The other utensil that’s been coming under fire of late is the humble straw. It’s not something I’ve really thought about until I read a story from the hometown of a Ticketsolve venue, The Westport Town Hall - Westport a small town in the west of Ireland took the move to completely eradicate plastic straws from their town by banning their usage. Paper straws are the straw of choice, but if you want to go one better, you can buy a stainless steel straw that you carry everywhere with you. Keep in mind there have been some challenges to banning plastic straws because for some people (for example, people with particular types of disabilities), plastic bendy straws particularly are important and offer a measure of independence.
Food & Drinks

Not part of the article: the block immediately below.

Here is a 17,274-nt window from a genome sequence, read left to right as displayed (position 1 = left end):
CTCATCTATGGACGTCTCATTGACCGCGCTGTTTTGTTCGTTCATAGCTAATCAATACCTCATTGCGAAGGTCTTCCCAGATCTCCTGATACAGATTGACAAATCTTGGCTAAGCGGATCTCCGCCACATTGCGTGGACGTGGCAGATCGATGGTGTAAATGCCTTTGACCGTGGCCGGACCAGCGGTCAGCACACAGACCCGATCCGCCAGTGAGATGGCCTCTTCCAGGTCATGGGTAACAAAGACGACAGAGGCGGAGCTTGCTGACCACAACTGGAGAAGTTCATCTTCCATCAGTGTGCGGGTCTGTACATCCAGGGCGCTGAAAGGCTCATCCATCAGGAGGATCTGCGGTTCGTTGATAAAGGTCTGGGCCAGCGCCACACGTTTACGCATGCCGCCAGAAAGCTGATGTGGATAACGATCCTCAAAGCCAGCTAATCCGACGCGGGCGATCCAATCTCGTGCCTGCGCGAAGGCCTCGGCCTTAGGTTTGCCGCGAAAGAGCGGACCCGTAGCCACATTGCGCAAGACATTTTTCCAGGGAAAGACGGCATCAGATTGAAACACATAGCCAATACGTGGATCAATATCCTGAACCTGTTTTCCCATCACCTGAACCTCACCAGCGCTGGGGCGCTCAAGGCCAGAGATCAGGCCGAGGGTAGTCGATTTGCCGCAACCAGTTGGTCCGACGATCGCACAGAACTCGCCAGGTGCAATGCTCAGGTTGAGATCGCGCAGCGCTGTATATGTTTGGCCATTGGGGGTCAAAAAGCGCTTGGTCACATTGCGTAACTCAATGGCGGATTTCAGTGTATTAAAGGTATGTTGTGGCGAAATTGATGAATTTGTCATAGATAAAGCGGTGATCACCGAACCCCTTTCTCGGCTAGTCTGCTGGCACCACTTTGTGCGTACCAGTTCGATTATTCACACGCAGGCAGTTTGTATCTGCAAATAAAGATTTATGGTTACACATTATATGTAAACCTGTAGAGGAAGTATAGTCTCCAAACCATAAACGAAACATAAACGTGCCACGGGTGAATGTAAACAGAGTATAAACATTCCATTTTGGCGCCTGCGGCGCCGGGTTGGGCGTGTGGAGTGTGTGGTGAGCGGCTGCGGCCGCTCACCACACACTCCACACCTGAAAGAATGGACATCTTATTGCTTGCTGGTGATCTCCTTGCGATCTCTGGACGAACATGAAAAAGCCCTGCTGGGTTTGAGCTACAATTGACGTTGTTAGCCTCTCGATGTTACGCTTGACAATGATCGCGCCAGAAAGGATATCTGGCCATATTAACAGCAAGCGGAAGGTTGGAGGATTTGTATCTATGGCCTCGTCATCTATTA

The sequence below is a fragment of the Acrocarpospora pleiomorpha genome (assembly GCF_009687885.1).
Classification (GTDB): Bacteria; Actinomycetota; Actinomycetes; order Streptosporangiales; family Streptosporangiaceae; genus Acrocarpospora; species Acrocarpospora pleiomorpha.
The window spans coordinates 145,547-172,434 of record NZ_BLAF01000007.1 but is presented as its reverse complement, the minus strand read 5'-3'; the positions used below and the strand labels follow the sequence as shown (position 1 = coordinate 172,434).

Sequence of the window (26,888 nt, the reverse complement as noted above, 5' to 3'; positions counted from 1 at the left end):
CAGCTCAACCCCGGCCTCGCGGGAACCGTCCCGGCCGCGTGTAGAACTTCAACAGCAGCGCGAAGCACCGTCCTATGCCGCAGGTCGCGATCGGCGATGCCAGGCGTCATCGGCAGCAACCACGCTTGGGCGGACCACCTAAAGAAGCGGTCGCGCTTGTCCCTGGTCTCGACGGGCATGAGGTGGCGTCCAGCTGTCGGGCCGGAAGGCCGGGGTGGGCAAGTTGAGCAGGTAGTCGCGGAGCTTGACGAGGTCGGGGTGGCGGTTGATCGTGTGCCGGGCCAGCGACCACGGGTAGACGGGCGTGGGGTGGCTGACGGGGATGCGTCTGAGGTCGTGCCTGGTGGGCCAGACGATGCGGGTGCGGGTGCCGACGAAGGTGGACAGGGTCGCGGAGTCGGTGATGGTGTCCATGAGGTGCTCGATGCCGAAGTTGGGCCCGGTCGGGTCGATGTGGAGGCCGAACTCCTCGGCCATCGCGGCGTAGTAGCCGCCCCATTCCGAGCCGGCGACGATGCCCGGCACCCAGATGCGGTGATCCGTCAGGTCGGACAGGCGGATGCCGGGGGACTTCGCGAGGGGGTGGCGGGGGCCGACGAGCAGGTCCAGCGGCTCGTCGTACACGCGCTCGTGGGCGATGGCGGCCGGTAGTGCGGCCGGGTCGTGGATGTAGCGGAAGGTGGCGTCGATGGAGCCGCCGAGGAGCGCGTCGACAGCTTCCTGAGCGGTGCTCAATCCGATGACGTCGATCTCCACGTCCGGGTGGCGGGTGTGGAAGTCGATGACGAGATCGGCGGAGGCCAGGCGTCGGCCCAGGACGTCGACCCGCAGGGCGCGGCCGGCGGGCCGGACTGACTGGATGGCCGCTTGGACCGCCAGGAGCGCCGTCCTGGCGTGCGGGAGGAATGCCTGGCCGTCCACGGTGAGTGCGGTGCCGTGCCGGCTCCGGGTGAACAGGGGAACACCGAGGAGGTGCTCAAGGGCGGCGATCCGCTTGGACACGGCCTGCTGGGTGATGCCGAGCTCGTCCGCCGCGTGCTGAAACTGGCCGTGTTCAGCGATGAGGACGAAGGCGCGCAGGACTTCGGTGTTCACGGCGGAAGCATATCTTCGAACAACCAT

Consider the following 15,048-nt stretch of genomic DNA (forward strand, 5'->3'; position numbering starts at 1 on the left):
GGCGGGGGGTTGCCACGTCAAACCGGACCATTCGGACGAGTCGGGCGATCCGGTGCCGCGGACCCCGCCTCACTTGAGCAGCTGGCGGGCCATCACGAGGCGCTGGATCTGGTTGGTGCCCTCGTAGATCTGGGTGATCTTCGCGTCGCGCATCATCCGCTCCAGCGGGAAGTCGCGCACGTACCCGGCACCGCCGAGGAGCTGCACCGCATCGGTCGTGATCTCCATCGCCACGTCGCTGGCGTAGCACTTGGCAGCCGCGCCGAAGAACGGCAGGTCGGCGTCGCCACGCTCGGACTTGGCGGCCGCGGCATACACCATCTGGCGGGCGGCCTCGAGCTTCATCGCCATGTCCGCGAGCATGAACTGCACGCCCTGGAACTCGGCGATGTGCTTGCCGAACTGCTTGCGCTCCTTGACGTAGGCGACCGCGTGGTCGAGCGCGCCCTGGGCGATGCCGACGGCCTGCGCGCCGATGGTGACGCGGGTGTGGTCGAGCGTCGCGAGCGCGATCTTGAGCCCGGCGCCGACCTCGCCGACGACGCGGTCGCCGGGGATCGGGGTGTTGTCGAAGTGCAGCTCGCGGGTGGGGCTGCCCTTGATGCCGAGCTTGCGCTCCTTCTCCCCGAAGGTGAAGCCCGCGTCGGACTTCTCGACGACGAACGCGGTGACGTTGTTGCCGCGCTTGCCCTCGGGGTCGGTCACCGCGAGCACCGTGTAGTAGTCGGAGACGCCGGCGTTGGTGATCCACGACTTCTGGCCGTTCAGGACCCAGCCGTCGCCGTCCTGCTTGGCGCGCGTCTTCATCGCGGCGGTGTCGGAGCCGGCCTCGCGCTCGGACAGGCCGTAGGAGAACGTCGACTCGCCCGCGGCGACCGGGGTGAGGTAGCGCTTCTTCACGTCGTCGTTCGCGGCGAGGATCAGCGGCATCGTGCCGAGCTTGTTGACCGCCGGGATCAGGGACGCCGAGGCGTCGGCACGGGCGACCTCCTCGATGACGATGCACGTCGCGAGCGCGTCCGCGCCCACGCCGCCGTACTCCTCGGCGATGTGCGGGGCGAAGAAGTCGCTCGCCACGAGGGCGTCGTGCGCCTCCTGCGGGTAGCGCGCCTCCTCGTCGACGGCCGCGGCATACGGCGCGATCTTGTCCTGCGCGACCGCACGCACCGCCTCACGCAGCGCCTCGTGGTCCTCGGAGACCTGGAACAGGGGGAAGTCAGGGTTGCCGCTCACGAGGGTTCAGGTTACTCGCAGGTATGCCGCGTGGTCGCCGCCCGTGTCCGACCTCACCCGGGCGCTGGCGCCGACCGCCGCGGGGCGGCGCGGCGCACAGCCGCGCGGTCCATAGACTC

Food wastage is a big problem. An article I read last year on The Guardian had a great impact on me and made me realise the scale of the wastage going on - households in the UK wasted on average £470 each in 2015, equating to 4.4 million tonnes of food - in money terms that’s £13 billion. That’s a lot of wastage. If your establishment has a café, there are a number of things you can do to reduce the food wastage. Have you considered smaller portions? If your patrons are consistently leaving most of what you serve them, reduce the amount of food on their plates. In the kitchen, try to reduce food wastage by storing food correctly, buying locally and seasonally - this has the added benefit of reducing the carbon footprint of the food you sell in your organisation. It’s not always possible to buy locally or seasonally, and if this is the case, then you should ensure that you are only buying what is needed, and if you end up with extra, consider donating food to local charities. Some companies that are doing this on a major scale, and should be commended are FoodCloud and FareShare - these organisations are turning unwanted food into meals for those in need.